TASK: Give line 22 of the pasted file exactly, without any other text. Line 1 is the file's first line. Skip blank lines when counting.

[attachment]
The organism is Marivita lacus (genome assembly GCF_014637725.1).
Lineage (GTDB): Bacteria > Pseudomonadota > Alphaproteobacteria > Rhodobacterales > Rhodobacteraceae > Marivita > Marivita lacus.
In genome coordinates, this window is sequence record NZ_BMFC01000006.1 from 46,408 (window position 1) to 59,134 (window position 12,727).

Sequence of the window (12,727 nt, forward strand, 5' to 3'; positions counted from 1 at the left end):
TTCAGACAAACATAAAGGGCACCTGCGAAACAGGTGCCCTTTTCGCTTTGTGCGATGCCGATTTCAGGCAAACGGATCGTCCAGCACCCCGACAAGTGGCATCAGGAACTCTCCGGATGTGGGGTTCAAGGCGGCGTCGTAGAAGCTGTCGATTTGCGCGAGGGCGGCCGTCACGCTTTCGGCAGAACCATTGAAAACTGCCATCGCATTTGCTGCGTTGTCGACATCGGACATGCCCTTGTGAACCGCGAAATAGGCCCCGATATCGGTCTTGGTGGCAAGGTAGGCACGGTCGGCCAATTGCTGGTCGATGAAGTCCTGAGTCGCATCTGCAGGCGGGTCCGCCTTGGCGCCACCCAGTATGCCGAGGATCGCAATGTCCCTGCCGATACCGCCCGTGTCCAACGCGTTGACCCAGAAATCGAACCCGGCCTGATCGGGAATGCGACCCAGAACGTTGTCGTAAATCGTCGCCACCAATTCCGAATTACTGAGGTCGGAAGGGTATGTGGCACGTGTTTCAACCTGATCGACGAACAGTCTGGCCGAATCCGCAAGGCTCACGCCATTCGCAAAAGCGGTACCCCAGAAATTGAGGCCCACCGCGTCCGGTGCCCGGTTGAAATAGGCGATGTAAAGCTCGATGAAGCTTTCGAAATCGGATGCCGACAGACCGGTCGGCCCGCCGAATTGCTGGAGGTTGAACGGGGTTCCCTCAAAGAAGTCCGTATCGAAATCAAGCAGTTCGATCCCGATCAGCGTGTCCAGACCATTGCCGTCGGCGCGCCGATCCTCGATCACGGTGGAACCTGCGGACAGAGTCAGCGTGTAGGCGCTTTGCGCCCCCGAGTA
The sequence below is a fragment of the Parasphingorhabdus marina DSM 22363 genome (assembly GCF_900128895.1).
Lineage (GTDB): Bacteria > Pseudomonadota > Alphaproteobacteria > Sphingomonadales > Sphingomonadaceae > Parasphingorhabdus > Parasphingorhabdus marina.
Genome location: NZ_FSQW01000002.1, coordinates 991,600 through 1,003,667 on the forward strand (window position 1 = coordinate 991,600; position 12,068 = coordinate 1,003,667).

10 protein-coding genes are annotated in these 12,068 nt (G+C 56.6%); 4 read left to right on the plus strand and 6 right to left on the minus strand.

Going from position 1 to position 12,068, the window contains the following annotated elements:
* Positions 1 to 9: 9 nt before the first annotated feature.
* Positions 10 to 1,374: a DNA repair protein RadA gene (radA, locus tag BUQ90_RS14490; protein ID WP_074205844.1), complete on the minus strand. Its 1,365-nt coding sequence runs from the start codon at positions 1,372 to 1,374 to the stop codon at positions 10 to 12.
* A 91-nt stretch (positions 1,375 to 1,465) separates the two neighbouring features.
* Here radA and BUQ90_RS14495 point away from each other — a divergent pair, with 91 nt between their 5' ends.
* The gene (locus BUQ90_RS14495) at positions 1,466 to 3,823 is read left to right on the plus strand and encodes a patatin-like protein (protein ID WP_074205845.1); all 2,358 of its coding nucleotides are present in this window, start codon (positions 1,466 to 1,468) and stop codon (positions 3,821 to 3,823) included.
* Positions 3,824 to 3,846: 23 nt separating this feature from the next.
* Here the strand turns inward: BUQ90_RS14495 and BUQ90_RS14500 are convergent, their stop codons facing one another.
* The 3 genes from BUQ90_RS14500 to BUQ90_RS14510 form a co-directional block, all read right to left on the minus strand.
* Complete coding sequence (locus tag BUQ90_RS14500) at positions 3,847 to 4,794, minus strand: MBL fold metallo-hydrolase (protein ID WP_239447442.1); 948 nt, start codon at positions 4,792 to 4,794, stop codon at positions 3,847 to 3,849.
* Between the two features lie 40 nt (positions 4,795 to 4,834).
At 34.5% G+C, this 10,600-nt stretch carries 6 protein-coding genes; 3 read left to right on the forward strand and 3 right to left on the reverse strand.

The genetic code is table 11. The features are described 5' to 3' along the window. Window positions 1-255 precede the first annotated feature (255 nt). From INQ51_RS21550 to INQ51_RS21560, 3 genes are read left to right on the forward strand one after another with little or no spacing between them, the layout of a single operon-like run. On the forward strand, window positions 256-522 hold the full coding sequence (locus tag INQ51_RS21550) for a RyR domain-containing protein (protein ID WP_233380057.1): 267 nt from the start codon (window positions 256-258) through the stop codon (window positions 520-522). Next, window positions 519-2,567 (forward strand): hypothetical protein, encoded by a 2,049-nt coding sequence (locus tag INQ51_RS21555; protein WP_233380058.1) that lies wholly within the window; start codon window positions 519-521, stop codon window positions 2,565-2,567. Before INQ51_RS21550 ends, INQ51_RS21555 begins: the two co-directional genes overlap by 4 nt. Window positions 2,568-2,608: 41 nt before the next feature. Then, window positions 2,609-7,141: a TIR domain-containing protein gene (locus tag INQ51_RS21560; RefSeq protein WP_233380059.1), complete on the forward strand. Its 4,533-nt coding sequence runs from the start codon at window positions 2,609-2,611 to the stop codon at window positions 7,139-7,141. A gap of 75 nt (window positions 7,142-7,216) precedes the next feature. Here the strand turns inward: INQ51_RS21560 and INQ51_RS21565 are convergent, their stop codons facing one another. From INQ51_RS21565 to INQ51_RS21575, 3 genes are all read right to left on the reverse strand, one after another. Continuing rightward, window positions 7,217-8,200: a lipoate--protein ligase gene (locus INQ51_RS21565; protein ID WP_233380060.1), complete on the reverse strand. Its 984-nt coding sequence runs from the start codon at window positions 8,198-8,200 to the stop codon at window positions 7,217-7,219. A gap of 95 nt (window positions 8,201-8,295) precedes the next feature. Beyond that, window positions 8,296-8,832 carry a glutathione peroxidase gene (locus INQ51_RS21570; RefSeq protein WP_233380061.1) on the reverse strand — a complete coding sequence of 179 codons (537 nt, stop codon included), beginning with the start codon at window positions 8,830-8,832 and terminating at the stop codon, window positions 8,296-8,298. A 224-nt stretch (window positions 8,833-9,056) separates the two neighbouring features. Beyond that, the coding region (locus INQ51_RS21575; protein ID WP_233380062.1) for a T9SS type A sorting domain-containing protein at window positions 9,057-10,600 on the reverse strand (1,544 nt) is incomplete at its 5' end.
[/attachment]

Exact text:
The genetic code is table 11. The features are described 5' to 3' along the window. Window positions 1-255 precede the first annotated feature (255 nt). From INQ51_RS21550 to INQ51_RS21560, 3 genes are read left to right on the forward strand one after another with little or no spacing between them, the layout of a single operon-like run. On the forward strand, window positions 256-522 hold the full coding sequence (locus tag INQ51_RS21550) for a RyR domain-containing protein (protein ID WP_233380057.1): 267 nt from the start codon (window positions 256-258) through the stop codon (window positions 520-522). Next, window positions 519-2,567 (forward strand): hypothetical protein, encoded by a 2,049-nt coding sequence (locus tag INQ51_RS21555; protein WP_233380058.1) that lies wholly within the window; start codon window positions 519-521, stop codon window positions 2,565-2,567. Before INQ51_RS21550 ends, INQ51_RS21555 begins: the two co-directional genes overlap by 4 nt. Window positions 2,568-2,608: 41 nt before the next feature. Then, window positions 2,609-7,141: a TIR domain-containing protein gene (locus tag INQ51_RS21560; RefSeq protein WP_233380059.1), complete on the forward strand. Its 4,533-nt coding sequence runs from the start codon at window positions 2,609-2,611 to the stop codon at window positions 7,139-7,141. A gap of 75 nt (window positions 7,142-7,216) precedes the next feature. Here the strand turns inward: INQ51_RS21560 and INQ51_RS21565 are convergent, their stop codons facing one another. From INQ51_RS21565 to INQ51_RS21575, 3 genes are all read right to left on the reverse strand, one after another. Continuing rightward, window positions 7,217-8,200: a lipoate--protein ligase gene (locus INQ51_RS21565; protein ID WP_233380060.1), complete on the reverse strand. Its 984-nt coding sequence runs from the start codon at window positions 8,198-8,200 to the stop codon at window positions 7,217-7,219. A gap of 95 nt (window positions 8,201-8,295) precedes the next feature. Beyond that, window positions 8,296-8,832 carry a glutathione peroxidase gene (locus INQ51_RS21570; RefSeq protein WP_233380061.1) on the reverse strand — a complete coding sequence of 179 codons (537 nt, stop codon included), beginning with the start codon at window positions 8,830-8,832 and terminating at the stop codon, window positions 8,296-8,298. A 224-nt stretch (window positions 8,833-9,056) separates the two neighbouring features. Beyond that, the coding region (locus INQ51_RS21575; protein ID WP_233380062.1) for a T9SS type A sorting domain-containing protein at window positions 9,057-10,600 on the reverse strand (1,544 nt) is incomplete at its 5' end.